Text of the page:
Building a white label app for a
multinational retail company.
July 2022 - Now
AH, Gall & Gall, Etos
Figma, Token Studio, Jira, Github
In 2022, the multinational retail company Ahold Delhaize increased the collaboration between its dutch brands to take a leap in its omnichannel strategy. By building a strong White Label eCom platform, brands can reach more customers while reducing their cost & development efforts.
Our team is busy with the development of new features, usability testings, and system maintenance. Stay tuned for more details in the coming months.
In the retail industry, competition is fierce due to the thin margins. On the other side, eCommerce Apps share 80% of the same functionalities. The opportunity to reuse features is therefore huge.
In a year, our team launched two apps and introduced multiple features. As the principal designer working with a team of 12 developers, I was responsible for overseeing the operational implementation of the features and the system to ensure a consistent and unified User Experience across all the apps.
Fully documented & aligned with devs.
From intake to growth within 1 year.
Within a year for Gall and Etos combined.
For the 2 brands, 6 months after release.
Context — What is a White Label product?
White labeling is the process of rebranding a single product (or service) for multiple companies to sell as their own. This way, each company can focus on its business and marketing efforts without being concerned by the technical aspect.
To make it work efficiently, a White Label product needs a design system to ensure consistency and avoid redundancy across various pages and channels in a standardized approach.
Instead of manually changing the same element in multiple files a design system allows for automatic updates throughout the application by just changing a single instance. To have a white-label design system makes it flexible, brandable, accessible, and scalable.
Discovery — Setting up the project's playground
Although we had limited time, a basic benchmarking of other eCommerce Apps, assessing user needs, and collecting business requirements & priorities proved to be essential to set the project off right. We also scrolled through numerous design articles, Material 3 documentation, and other blogs and resources to gain additional insights into various aspects of a white-label system. This ultimately helped document our activities and learnings throughout the project.
- Natural silos between designers from other brands and departments
- Maintain the development pace and the quality of the codebase
- Make time for user research while making quick design decisions
- Introduce a systemic way of working, assign roles, meet every week
- Try to document as many decisions as possible to keep track of the improvements
- Set up a research roadmap, and plan activities for every new feature
Early sketches — The backbones of the Apps
Simple wireframes helped us investigate and decide on which direction to take. With a rough roadmap of the project in mind, we were then ready to start with the first user stories while development was busy setting up the platform.
Theming framework — Build to scale up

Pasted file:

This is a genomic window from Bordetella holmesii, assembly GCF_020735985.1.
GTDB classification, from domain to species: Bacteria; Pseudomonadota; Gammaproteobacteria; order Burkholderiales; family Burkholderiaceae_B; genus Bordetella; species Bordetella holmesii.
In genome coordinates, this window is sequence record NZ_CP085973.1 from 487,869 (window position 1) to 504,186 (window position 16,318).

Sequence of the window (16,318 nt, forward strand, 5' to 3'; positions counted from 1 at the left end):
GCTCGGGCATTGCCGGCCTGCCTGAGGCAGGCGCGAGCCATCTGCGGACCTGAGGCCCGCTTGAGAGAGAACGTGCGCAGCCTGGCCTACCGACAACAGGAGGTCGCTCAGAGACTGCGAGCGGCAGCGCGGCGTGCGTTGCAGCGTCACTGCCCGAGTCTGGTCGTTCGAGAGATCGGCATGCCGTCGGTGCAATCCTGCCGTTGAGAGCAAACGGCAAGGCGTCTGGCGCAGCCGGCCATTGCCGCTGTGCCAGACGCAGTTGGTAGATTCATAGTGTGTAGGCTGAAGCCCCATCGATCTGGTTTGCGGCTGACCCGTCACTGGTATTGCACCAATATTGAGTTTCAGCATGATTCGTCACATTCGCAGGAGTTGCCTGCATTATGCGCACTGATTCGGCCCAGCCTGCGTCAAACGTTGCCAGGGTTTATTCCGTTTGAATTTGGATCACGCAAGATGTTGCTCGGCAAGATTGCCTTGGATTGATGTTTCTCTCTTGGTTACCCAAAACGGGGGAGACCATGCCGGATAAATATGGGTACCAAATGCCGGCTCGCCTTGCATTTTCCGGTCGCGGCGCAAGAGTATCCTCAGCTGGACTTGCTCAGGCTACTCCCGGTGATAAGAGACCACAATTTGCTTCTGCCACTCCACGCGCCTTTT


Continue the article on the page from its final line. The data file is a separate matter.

🤓 Let's start with the definition of a (design) token.
"Design tokens" represent the small, repeated design decisions that make up a design system's visual style. Tokens replace static values, such as hex codes for color, with self-explanatory names.
Tokenising the UI allowed us to standardize our components and speak the same language between designers and developers. Defining and documenting these tokens/rules together was key to ensure efficiency and consistency.
To make our system scalable, we had to design and code strong foundations. These would serve as a framework to build more complex components.
We started with the smallest components (buttons, labels, lists, ...) and combined them to form progressively more complex components (product cards, banners, menus, ...).
By pricisely defining how each components should look like and behave, we coule eventually define the core parameters of it, while allowing some very exceptional overrides (thoroughly documented for future improvement).
➌ Workflows / Features
By thinking about features and workflows from a White Label perspective, we could focus on the core functionalities without being 'distracted' by each brand particularities. This helped us to gain speed, be consistent, and communicate clearly the stories to the development team.
Documentation — The anchor that holds it together.
We can't say enough how important documentation is for a design system. From the name of the component to its version, parameters, tokens, and behaviors, every decision was documented in the Figma files and the storybook for future reference. This is also where conversations between UX and Tech often began on building & evolving the system.
The storybook — Where designers and engineers meet
How to ensure that all team members would speak the same language? By using a UI gallery that showcases each foundation and component in a dynamic way. Their (design & code) names are documented, as well as their parameters and behaviours.
Multi platform, multi device
Thanks to the Flutter framework, solid foundations and reusable components, the apps are available for both iOS and Android, and for mobile as well as for tablet.
- Defining a (design/white label) system from scratch
- Created 8 apps (2 platforms/2 brands/2 devices) in 8 months
- 10 major features launched and tracked
- Full documentaion and versioning of components
- To take the role of 'system guardian' to ensure consistency and maintainability
- To manage a roadmap of research and features
What's next now?
The Apps will continue to evolve, keeping as many common features as possible, but differentiating where impact is big, through CRO, business demand, and other usability test